When the block is pieced you will have a few HSTs left over.  No worries!  You did not do anything wrong. Be sure to come back and link up your finished block for the entry into the prize drawing for a fat quarter.

But before you go off to piece your block... here's a recipe for one of my favorite potato casseroles.  Hint::these are great with ham or pork chops!

NOTE:  Chessar Cheese = Cheddar Cheese

Now, tell me, what is your favorite potato dish?
You know I love to hear from all of you.

Quilt Happy!


Need any of the other blocks?  They are still available!

Block #1 - Signature Block
Block #2 - Lost Goslin' Block
Block #3 - Mayflower Block
Block #4 - Flower Garden Block
Block #5 - Our Country Block

Linking with:

BOMs Away at What A Hoot Quilts
What I Made Monday at Pretty Piney
Monday Making at Love Laugh Quilt
Design Wall Monday at Small Quilts and Doll Quilts
Colour & Inspiration at Clever Chameleon Quilting
Mid-week Makers at Quilt Fabrication
Wednesday Wait Loss at The Inquiring Quilter
Put Your Foot Down at For the Love of Geese
Needle & Thread Thursday at My Quilt Infatuation

Creative Compulsions at Bijou Bead Boutique


  1. Melva, this letter both made me smile for him finding his wife and relatives, and the kindness with which he wrote to your great? grandfather and seemed so appreciative of all done for him here. It also tore at my heart with the rations and how they had to stretch everything. I do hope those who wanted to migrate to America eventually got to come here.

    I guess my favorite potato dishes are just plain old boiled and well-seasoned potatoes and also my easy cheesy potato soup! And here in the south many people still call lunch, dinner, and dinner, supper (guilty at times myself as that's how we grew up!!) Thanks for another block. Maybe one day I'll get to start my quilt from them!

  2. I love potatoes, too, even the sweet ones! 'Pumpkin' pie and cold potato salad might be my favorites, but it is hard to choose!

    Thank you so much for sharing these letters...I am really enjoying the history! You are also giving insight into a new perspective of German POWs. I appreciate it!

  3. Another very interesting read, Melva. Thank you. I have been busy hand sewing Flower Garden blocks...I think I've finished 5 now. Are the centers meant to be different colours? Traditionally I mean. I've just downloaded this block and will be making it too. Thanks for the inspiration.
    I discovered that oven roasted fries using olive oil are quite good. My birth name was Murphy and one side of my family are very Irish so I say that is why I love potatoes in all their various forms. Thanks also for this recipe.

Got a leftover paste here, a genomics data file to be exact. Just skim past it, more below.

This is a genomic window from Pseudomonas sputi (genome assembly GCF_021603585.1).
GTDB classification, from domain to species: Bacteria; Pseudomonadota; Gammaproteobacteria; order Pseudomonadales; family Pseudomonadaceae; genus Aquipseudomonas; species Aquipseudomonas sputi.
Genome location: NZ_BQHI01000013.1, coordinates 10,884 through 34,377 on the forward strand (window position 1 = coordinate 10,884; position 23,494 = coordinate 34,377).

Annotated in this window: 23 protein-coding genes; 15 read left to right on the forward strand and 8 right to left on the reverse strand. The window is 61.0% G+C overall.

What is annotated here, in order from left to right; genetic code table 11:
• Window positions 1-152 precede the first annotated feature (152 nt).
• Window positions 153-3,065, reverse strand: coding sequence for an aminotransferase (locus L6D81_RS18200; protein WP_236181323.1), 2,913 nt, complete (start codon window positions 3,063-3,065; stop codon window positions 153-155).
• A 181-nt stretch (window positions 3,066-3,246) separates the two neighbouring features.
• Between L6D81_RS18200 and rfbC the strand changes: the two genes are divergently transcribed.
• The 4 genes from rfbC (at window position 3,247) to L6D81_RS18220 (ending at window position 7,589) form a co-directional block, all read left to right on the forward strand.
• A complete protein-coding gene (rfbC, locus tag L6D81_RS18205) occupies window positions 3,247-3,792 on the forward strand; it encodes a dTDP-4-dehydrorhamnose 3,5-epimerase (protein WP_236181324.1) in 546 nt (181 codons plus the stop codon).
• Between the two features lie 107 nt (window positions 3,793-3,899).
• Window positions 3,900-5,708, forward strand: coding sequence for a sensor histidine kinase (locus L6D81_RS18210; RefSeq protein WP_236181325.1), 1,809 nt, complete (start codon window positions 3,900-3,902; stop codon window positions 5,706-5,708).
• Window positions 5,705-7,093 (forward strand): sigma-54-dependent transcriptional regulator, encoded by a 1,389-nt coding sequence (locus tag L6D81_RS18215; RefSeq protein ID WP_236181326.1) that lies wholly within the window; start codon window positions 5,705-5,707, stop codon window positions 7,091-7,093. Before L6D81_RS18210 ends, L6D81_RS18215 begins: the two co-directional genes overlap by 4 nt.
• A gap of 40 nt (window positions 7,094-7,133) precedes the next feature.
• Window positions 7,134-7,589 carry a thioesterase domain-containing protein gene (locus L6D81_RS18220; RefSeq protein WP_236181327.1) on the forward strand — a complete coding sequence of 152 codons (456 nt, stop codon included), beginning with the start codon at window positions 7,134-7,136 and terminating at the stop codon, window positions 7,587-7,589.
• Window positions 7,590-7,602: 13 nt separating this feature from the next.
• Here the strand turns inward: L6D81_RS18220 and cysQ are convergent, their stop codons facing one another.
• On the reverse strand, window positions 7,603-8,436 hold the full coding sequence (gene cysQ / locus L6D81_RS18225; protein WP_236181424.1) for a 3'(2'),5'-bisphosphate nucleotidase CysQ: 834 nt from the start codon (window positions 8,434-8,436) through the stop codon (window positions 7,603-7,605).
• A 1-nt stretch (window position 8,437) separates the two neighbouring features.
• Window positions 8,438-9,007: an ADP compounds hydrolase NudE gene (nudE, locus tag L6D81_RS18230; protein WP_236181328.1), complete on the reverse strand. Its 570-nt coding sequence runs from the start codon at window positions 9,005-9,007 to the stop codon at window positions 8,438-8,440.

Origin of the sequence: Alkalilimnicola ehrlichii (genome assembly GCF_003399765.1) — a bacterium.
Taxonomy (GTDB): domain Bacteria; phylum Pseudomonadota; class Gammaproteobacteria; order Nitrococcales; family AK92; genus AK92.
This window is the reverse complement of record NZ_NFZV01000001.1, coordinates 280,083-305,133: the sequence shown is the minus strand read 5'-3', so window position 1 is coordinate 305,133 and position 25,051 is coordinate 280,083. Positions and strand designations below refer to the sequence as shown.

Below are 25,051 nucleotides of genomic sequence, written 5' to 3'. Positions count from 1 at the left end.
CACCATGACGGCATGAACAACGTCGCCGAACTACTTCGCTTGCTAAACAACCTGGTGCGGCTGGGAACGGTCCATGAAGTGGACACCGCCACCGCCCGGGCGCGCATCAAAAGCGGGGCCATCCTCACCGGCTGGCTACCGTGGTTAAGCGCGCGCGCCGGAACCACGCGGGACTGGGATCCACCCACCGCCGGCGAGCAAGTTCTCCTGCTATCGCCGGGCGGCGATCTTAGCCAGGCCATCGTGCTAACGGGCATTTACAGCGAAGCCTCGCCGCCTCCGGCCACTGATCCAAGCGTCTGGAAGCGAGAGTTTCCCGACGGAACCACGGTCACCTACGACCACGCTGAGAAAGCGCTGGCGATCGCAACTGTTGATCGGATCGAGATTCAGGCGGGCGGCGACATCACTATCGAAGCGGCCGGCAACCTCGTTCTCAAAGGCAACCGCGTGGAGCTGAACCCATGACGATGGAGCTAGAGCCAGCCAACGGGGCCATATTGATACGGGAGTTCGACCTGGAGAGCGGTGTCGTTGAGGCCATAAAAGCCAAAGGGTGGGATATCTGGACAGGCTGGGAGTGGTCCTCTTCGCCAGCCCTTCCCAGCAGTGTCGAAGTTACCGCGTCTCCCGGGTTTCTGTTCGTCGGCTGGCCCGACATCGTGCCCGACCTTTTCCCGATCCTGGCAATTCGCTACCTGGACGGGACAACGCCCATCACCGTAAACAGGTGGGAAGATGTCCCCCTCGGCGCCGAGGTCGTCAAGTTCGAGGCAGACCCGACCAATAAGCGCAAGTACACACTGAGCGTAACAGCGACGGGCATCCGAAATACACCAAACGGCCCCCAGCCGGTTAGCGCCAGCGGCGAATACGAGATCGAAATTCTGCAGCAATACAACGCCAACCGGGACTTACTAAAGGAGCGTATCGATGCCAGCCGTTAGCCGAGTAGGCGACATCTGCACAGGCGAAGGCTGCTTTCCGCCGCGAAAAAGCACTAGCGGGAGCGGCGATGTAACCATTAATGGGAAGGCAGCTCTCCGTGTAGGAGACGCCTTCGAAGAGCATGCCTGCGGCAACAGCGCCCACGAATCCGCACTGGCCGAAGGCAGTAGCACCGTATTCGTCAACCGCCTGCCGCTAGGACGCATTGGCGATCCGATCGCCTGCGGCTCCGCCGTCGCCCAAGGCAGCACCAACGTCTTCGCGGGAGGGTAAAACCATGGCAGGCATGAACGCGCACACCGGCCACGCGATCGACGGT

4. This letter is so sad. I am very happy that he found his family, but the times were so hard for them.It is very hard to imagine how they even survived from day to day. I don't think we can understand everything they went through.I hope they did manage to come to America.

    I love potatoes any way they are fixed, but my favorite is potato salad. And I also love sweet potatoes. Funny story---My sister didn't like sweet potatoes and wouldn't eat them. So one day my mom made a sweet potato pie when my sister was coming to visit. She ate a big slice of it and talked about how good it was. (She thought it was pumpkin.) After she finished, we started laughing and told her it wasn't pumpkin. So now she will eat them.

    Thank you for the pattern. I really like baskets. I have been collecting basket patterns to make a quilt so this one will be added to them also.

  5. Hi Melva! Oh, these letters are sometimes hard to read. Gosh, it seems amazing to me that he found his wife!! But to start with absolutely nothing and no food. That picture of your Grandma (?) in the kitchen looks so familiar to me. And, my dad had a very similar rule regarding dinner/supper. I've got my block all made! I just need to write up a post about it. ~smile~ Roseanne

  6. Your casserole sounds yummy. Reading letters like that makes one realize how prosperous we are in comparison. I could almost feel his desperation in having to ask for help.

    Thank you for the pattern.

  7. Well, there is potato and cabbage and onions boiled, scalloped potatoes, veggie potato salad, Potato carrot and onion soup, Potato pancakes, some make potatoes into vodka (that must be an excess of potatoes), corned beef hash, hash browned potatoes... Talking of substituting for pumpkin in pie, there is a lovely winter squash that makes a wonderful pie... butternut!

  8. I so wish I knew the rest of the story. He was fortunate in the times to have a job with the American military, but look at all the things not given them - not even salt, or pepper. Lucky to get a little dried milk or eggs every once in a while. So did they eat the oats without anything - no salt, no butter, no milk? And I remember the government dried eggs and milk from the '80s when I taught on the Res. I can't imagine how terrible it tasted in the 40s! Would it make good mayonnaise, if you could find the other ingredients somehow? I doubt it! So no potato salad. No scalloped potatoes. It would be a pretty bleak table at meal time, but better than going hungry. I wonder if they could get seeds to plant gardens. I'm going to ask my friend Inge, who was 8 during the Berlin Airlift.

  9. OMG what a wonderful post. The letter, it brought on?, my me feel?, melancholy. I have no other words. So sad and appreciative at the same time. Being a proud person myself and someone who does not ask for help how that must have hurt his pride. Just wow. Thank you for linking up, your block is beautiful.

  10. I don't know why I can't figure out this linky, but here is my square on insta

    1. I've got you covered. All linked up now. Your block looks great, BTW :)

  11. Very poignant post in a lot of ways, the things we do to each other and others in the name of country. Anyhow, I don't think I have met too many spuds I don't like. But I do like potato salad... with mushrooms, spring onions, bacon and herb-mustard dressing mmmmm. Thanks for sharing at the Chameleon's Colour & Inspiration Party.

  12. What a history lesson! Kind of mind blowing how they had to live on potatoes, but the poor Irish did it for generations until the potato famine. Thanks for sharing your block on Wednesday Wait Loss. Be sure to drop by tomorrow to link up this week.